David Freedman, contributing editor to The Atlantic, and Trevor Butterworth, editor-at-large of Stats.org, urged food companies to change the way they talk about their work in order to enable the general public and the media to develop a clearer sense of the benefits processed foods offer.
“The public has run off the rails when understanding food and health,” Freedman said. He called for consumers to embrace science and engage in a more open conversation when it comes to processed foods.
Food processing fundamentally changed the history of the world, Freedman said, but many consumers are defining health narrowly, thinking mainly in terms of local and unprocessed foods. He says they disregard the fact that it is simply not possible for all consumers to eat only local foods if they want to eat a varied diet.
In the story of food, food processors are often labelled as the villains, Freedman said. He urged scientists to integrate themselves more into the media, providing journalists with more insight into their work. The only way to change the story is by providing better products that are both healthy and tasty, said Freedman. He called on scientists to have the courage to continue to communicate the benefits of processed and packaged foods.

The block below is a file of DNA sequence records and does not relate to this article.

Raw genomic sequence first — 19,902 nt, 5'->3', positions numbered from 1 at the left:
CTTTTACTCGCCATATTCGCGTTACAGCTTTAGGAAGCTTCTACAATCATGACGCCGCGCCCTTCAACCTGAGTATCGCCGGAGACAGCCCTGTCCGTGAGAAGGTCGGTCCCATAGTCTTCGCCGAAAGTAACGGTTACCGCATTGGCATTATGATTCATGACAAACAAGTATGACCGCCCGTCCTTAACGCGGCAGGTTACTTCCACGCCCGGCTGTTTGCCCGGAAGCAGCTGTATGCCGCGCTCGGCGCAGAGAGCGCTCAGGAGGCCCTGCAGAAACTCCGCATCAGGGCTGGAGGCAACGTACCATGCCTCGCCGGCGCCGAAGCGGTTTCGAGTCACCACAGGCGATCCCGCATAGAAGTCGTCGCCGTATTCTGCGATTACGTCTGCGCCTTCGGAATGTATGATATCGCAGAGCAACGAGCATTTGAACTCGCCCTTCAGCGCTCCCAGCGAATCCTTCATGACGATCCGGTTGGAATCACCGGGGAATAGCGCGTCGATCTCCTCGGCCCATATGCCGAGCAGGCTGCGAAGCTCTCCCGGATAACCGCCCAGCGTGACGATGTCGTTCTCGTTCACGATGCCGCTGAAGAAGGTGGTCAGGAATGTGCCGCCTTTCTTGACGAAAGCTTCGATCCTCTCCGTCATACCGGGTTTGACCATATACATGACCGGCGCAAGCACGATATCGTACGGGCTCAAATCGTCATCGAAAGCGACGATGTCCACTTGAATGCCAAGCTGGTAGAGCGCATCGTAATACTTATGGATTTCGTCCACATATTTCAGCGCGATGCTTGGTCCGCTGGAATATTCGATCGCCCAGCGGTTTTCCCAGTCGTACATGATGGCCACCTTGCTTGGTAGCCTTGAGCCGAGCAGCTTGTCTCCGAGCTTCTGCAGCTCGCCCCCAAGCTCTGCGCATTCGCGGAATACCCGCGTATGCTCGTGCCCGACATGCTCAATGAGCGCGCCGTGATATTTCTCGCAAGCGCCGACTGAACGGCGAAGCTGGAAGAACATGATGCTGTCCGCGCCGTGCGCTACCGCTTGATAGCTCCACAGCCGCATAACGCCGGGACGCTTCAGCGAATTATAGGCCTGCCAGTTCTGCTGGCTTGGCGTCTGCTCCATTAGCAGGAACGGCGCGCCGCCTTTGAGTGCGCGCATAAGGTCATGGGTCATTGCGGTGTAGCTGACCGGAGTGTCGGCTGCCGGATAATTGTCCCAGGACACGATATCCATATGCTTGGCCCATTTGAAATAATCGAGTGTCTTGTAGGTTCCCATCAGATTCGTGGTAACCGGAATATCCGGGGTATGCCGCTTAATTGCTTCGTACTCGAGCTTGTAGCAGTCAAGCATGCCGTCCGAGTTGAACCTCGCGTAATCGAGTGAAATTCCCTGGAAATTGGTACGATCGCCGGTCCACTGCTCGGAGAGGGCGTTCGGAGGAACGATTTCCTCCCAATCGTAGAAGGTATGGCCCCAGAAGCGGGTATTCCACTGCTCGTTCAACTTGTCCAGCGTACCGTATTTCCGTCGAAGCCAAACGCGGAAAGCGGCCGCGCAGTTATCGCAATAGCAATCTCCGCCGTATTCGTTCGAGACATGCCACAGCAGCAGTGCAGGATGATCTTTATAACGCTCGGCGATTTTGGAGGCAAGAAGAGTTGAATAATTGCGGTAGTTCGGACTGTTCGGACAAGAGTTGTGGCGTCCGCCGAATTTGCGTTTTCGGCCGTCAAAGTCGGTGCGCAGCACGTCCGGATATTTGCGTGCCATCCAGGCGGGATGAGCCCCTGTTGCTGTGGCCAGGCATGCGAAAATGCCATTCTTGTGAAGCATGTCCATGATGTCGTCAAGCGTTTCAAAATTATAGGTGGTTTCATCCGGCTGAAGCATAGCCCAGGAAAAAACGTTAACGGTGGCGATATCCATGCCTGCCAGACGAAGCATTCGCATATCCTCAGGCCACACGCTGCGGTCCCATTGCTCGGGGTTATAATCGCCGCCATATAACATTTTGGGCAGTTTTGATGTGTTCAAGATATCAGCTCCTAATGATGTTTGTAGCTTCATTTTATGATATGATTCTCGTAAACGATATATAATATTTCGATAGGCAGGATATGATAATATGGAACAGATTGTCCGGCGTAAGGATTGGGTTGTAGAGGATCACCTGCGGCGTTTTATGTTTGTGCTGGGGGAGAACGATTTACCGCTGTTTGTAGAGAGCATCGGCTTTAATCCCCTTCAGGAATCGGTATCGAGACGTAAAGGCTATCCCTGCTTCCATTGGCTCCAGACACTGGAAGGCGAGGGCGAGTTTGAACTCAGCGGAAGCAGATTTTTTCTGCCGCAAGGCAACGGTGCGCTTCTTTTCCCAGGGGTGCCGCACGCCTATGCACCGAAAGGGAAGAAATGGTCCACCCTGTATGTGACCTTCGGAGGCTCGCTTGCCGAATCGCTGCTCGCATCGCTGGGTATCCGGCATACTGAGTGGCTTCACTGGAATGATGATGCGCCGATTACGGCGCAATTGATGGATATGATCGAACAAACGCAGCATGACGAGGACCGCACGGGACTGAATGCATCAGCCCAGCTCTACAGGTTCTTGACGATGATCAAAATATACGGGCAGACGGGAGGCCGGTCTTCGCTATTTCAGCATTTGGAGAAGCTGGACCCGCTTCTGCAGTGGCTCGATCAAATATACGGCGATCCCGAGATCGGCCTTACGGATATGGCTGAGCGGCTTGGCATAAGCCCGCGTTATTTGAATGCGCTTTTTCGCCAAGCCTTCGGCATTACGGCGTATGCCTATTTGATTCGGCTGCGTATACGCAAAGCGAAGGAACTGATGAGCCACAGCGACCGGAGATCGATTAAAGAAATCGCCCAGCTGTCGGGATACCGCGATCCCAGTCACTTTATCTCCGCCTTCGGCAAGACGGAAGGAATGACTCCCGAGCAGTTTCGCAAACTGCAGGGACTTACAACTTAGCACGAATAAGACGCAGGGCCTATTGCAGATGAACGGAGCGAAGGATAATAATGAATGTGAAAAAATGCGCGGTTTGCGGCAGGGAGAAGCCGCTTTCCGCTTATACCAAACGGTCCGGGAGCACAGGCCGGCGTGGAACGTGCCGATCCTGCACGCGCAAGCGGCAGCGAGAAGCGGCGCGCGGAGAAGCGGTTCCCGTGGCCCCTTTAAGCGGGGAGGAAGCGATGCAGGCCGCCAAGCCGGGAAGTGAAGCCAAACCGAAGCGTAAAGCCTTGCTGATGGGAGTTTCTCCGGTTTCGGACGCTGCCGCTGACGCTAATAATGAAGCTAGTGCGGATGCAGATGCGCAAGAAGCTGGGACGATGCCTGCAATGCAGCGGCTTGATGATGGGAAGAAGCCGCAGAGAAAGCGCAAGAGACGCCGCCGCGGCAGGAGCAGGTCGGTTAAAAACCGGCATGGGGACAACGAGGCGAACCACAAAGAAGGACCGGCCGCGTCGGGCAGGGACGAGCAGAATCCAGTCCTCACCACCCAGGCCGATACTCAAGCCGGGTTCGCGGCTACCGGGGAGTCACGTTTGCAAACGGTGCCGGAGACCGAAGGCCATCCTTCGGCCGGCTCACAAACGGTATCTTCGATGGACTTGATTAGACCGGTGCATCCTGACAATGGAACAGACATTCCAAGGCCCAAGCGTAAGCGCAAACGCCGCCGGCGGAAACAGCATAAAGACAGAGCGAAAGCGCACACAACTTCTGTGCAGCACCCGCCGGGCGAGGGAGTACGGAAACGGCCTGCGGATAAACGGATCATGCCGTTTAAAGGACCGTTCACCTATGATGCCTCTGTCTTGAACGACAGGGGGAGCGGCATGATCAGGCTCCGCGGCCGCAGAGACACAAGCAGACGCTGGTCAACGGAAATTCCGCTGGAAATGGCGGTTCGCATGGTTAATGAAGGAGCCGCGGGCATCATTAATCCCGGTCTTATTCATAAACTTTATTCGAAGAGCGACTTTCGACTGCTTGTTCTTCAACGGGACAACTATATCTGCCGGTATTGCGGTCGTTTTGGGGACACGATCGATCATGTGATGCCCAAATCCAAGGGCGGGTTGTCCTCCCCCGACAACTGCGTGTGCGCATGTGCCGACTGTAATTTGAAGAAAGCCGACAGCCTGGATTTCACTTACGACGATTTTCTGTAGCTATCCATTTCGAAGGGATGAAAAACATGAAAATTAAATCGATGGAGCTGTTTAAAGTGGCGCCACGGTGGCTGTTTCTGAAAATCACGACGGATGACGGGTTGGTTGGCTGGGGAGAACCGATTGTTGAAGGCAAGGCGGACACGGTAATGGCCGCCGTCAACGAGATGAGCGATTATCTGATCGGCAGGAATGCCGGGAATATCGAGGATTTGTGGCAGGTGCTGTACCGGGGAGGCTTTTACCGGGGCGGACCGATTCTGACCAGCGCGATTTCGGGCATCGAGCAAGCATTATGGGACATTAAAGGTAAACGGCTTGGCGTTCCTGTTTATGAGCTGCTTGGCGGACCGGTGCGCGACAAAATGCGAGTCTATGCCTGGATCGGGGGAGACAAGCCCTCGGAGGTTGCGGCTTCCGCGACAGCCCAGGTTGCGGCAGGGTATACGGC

Butterworth took the audience on an anthropological journey through the origins of food history, demonstrating how far humans have come from the days of scurvy, plague and famines. “Cooking is what distinguished us from the animals,” he said.
Thanks to the ability to process food, life expectancy increased and people grew taller. In addition, the industrialisation of food freed people - particularly women - from the drudgery of constant food preparation, allowing them eventually to enter the workforce. Everything is interconnected, he said, and the way we live is all related to how cheaply and easily we can access food.
Butterworth also called for a change in the way the food industry talks about itself. He spoke of the need for scientists to tell a more engaging story about what they do, suggesting that this could be accomplished by bringing in people who can talk about developments in an interesting way.
“The younger generation wants a journalism of solutions. You [need to] fuse the generation of who knows how to write with the generation passionate for good change. If you don’t do anything, you only guarantee more of the same,” Butterworth said.
The June 2014 issue of the IFT’s Food Technology magazine will feature a more in-depth article on the Wellness 2014 event.